An overwhelming majority believe that there is a spiritual dimension to the world and an almost equal number accept that God is personal while only three students believe that a personal God cares about them. No universal language exists here. A call to believe the good news that Jesus loves them is incomprehensible. Religious language lacks cultural relevance in our post-Christendom culture. I will discuss the language barrier further in future blogs under Step Two: Opening Theological Tradition, and more fully as we progress.
Church Orientation Summary
When asked about their thoughts on the church, opinions varied between resentment and acceptance. Negative comments were directed at the church due to its stand against LGBTQ+ ideologies, but also in areas where teens perceive unfair judgment of others different from themselves, child sexual abuse, and cultural irrelevance. Healthy views of the church exist that include nondescript opinions such as “it’s good” and “it’s a place people like.” Two people recognized that church is a place where prayer and worship happen but neither could articulate what they meant by prayer and worship. These terms were understood vaguely at best.
Gospel Orientation Summary
The responses were widespread when I asked, “what does good news or gospel mean to you?” There was only one reply that associated the gospel with religion and it was articulated like a rote reading of a script. He paused, and exclaimed, “wait, I know this, we just talked about this at Varsity.” After about 20 seconds he responded, “to accept Jesus as your personal savior and to have other people accept him too.” I enjoined him to clarify what he meant by the phrase “to accept Jesus.” He laughed uncomfortably and replied, “I don’t know!” The language barrier between the church and the people it hopes to reach is expansive. There was no homogeneous belief among the teens interviewed. There were diverse understandings that teens associate with the terms gospel or good news. The disparity in their understanding underscores how foreign religious language is in my cultural context.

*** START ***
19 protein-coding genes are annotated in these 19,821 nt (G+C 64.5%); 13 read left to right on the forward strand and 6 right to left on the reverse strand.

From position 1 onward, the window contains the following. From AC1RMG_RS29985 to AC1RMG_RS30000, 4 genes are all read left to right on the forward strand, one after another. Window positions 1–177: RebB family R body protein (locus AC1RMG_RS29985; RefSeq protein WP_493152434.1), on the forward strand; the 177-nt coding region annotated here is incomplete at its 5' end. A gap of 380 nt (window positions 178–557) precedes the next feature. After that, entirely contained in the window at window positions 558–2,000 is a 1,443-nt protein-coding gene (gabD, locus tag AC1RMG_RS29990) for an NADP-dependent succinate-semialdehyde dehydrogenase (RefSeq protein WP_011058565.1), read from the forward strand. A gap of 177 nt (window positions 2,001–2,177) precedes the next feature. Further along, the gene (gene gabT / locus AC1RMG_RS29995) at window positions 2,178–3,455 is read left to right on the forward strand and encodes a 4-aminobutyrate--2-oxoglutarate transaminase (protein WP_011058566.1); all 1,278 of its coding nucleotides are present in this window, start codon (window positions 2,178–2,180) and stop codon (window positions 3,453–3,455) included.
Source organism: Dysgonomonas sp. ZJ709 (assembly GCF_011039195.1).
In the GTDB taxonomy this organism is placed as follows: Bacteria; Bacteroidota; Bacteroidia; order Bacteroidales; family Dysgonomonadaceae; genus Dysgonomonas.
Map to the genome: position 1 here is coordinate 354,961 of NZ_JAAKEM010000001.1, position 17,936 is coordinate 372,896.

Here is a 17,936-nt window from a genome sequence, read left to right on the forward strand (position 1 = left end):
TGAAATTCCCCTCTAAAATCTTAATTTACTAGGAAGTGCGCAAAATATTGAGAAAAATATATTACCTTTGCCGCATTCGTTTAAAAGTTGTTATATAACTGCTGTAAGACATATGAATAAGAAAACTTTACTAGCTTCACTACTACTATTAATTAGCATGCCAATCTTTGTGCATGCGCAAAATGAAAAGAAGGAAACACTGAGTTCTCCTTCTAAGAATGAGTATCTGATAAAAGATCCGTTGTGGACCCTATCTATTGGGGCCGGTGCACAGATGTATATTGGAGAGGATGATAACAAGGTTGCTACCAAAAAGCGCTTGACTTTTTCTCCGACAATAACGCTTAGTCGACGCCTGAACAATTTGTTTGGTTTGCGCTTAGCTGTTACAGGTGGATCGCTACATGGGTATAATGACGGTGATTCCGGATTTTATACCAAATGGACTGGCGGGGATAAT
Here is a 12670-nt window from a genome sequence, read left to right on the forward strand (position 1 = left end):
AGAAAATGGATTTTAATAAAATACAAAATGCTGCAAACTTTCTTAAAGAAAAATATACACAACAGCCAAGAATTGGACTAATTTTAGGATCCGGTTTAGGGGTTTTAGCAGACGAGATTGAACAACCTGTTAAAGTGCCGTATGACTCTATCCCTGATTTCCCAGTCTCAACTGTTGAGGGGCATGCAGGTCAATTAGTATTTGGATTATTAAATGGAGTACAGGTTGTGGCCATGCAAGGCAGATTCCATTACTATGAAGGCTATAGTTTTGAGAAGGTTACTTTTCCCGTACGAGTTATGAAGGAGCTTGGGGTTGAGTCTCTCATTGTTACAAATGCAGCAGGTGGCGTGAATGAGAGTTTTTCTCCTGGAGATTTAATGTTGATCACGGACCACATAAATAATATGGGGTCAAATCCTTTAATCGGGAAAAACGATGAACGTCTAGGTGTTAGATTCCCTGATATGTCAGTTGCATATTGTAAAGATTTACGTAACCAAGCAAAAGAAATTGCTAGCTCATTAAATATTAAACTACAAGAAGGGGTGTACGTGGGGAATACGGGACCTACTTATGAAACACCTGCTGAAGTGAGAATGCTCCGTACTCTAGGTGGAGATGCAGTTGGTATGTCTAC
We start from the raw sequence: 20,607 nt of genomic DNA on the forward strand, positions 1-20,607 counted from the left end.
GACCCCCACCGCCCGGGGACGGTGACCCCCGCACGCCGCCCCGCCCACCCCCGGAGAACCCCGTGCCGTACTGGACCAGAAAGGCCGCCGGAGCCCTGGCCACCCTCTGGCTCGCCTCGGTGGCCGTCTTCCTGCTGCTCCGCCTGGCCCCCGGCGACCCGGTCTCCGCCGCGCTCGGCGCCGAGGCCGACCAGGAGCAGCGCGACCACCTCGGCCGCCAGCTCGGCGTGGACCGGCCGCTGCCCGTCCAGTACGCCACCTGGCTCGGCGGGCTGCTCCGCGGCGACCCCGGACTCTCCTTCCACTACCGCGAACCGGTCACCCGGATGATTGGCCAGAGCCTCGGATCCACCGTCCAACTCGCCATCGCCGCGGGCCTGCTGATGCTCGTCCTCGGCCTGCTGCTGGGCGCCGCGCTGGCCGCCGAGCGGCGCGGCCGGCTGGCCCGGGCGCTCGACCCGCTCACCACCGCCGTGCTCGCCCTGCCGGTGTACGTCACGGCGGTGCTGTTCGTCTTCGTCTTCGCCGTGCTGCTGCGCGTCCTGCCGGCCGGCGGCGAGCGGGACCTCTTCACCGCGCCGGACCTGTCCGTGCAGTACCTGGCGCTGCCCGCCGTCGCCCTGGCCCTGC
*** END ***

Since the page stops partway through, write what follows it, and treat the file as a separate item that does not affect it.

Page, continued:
The information gained throughout the interview process was invaluable as I sought to quantify and qualify the roles that language and mental health assume in this space. Governmental and psychological studies alert me to the crisis of today’s youth but only by talking face-to-face with teenagers was I able to accurately assess the anguish that youth carry daily. Personal pain, accompanying fear, and hopelessness have become cultural norms among these youth. Therefore, a theology that seeks to address these factors must embody incarnate-sentness. That is, to be present with and among people believing God has sent me, as he sent his Son, to this place and to the people who inhabit this space. To be an extension of God in my neighborhood mandates a mission of incarnational presence.
 Robert Schreiter, Constructing Local Theologies (Maryknoll, NY, Orbis Books, 1999) 28.
 Ethnography informs the contextual theologian of essential traditions that undergird the cultural setting of a given community. It pulls one below the surface to see not only the visible outworkings, but also the foundation of its narrative, sub-cultures, power structures, and traditions.
 Varsity —is the old classification of the AWANA (Approved Workmen Are Not Ashamed) high school discipleship program. The current term for high school-aged discipleship through AWANA is “Journey, which offers students the ability to live out their faith in their teenage years and beyond.” This definition is taken from the AWANA website (December 19, 2022): https://www.awana.org/us-curriculum/middle-high-school/ (Accessed on December 19, 2022).
 Robert Schreiter, Constructing Local Theologies (Maryknoll, NY, Orbis Books, 1999) 28.